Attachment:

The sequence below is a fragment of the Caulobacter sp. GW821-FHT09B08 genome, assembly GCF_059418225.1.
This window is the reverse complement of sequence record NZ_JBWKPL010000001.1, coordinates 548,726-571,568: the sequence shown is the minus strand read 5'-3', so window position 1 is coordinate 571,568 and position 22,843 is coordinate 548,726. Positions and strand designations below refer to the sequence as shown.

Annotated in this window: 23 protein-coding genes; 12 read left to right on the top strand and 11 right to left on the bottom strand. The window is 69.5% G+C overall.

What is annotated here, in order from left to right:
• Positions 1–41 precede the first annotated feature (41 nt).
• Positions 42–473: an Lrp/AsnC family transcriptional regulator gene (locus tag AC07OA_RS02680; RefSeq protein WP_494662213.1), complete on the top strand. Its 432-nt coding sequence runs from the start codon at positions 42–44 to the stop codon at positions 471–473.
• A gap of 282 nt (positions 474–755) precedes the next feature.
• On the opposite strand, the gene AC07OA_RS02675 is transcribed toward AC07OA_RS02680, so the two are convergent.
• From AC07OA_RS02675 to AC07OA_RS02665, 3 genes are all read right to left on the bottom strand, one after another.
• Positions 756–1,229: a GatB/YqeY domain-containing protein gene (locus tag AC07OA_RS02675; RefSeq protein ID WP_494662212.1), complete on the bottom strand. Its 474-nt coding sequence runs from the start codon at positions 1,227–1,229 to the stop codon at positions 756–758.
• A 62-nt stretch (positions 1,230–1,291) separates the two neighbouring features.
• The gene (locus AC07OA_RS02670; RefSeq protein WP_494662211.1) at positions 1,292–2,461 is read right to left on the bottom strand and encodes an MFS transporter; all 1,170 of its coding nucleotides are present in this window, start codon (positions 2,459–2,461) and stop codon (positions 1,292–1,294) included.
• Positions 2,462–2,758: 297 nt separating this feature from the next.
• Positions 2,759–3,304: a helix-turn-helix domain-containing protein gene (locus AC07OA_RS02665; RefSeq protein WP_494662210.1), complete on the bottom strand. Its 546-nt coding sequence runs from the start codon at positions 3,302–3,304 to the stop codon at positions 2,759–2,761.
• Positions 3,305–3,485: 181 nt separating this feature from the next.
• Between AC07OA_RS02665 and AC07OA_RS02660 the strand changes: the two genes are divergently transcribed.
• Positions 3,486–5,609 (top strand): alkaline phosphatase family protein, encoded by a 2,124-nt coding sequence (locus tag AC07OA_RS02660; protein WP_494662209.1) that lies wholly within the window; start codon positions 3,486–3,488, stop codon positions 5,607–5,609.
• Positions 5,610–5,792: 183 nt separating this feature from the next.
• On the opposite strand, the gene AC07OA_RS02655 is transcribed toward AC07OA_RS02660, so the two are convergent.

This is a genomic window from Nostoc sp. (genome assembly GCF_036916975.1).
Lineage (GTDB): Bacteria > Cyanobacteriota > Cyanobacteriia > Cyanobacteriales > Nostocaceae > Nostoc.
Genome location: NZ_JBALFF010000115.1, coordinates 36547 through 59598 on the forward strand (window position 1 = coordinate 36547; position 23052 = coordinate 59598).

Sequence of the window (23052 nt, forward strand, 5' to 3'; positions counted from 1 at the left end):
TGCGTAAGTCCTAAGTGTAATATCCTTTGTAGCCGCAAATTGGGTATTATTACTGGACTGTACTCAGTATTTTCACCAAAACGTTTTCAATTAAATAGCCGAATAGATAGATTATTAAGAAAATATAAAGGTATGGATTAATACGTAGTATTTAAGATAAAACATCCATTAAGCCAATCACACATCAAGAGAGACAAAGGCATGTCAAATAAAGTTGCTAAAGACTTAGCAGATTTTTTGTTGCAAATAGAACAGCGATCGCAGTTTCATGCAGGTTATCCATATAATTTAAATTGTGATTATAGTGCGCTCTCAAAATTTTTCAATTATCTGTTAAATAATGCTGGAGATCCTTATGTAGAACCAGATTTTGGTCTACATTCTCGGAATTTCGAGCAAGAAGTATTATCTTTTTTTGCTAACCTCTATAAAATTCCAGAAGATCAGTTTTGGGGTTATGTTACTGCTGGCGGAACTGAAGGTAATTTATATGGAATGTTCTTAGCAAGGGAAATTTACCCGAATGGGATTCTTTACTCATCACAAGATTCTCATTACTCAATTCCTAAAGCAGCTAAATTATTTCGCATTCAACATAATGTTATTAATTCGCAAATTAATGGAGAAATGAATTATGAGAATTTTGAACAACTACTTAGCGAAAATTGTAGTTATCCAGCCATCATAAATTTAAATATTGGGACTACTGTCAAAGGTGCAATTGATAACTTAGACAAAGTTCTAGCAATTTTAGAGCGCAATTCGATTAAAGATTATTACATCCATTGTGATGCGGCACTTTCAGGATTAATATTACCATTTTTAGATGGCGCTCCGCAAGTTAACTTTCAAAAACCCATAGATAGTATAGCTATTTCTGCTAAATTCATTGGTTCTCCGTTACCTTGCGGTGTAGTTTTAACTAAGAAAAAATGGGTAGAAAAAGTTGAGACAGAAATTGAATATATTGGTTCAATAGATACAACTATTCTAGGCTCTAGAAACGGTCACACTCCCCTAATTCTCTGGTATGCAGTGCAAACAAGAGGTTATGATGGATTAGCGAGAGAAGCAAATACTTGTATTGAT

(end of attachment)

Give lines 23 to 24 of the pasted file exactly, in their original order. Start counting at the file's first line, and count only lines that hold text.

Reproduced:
Sequence of the window (23052 nt, forward strand, 5' to 3'; positions counted from 1 at the left end):
TGCGTAAGTCCTAAGTGTAATATCCTTTGTAGCCGCAAATTGGGTATTATTACTGGACTGTACTCAGTATTTTCACCAAAACGTTTTCAATTAAATAGCCGAATAGATAGATTATTAAGAAAATATAAAGGTATGGATTAATACGTAGTATTTAAGATAAAACATCCATTAAGCCAATCACACATCAAGAGAGACAAAGGCATGTCAAATAAAGTTGCTAAAGACTTAGCAGATTTTTTGTTGCAAATAGAACAGCGATCGCAGTTTCATGCAGGTTATCCATATAATTTAAATTGTGATTATAGTGCGCTCTCAAAATTTTTCAATTATCTGTTAAATAATGCTGGAGATCCTTATGTAGAACCAGATTTTGGTCTACATTCTCGGAATTTCGAGCAAGAAGTATTATCTTTTTTTGCTAACCTCTATAAAATTCCAGAAGATCAGTTTTGGGGTTATGTTACTGCTGGCGGAACTGAAGGTAATTTATATGGAATGTTCTTAGCAAGGGAAATTTACCCGAATGGGATTCTTTACTCATCACAAGATTCTCATTACTCAATTCCTAAAGCAGCTAAATTATTTCGCATTCAACATAATGTTATTAATTCGCAAATTAATGGAGAAATGAATTATGAGAATTTTGAACAACTACTTAGCGAAAATTGTAGTTATCCAGCCATCATAAATTTAAATATTGGGACTACTGTCAAAGGTGCAATTGATAACTTAGACAAAGTTCTAGCAATTTTAGAGCGCAATTCGATTAAAGATTATTACATCCATTGTGATGCGGCACTTTCAGGATTAATATTACCATTTTTAGATGGCGCTCCGCAAGTTAACTTTCAAAAACCCATAGATAGTATAGCTATTTCTGCTAAATTCATTGGTTCTCCGTTACCTTGCGGTGTAGTTTTAACTAAGAAAAAATGGGTAGAAAAAGTTGAGACAGAAATTGAATATATTGGTTCAATAGATACAACTATTCTAGGCTCTAGAAACGGTCACACTCCCCTAATTCTCTGGTATGCAGTGCAAACAAGAGGTTATGATGGATTAGCGAGAGAAGCAAATACTTGTATTGAT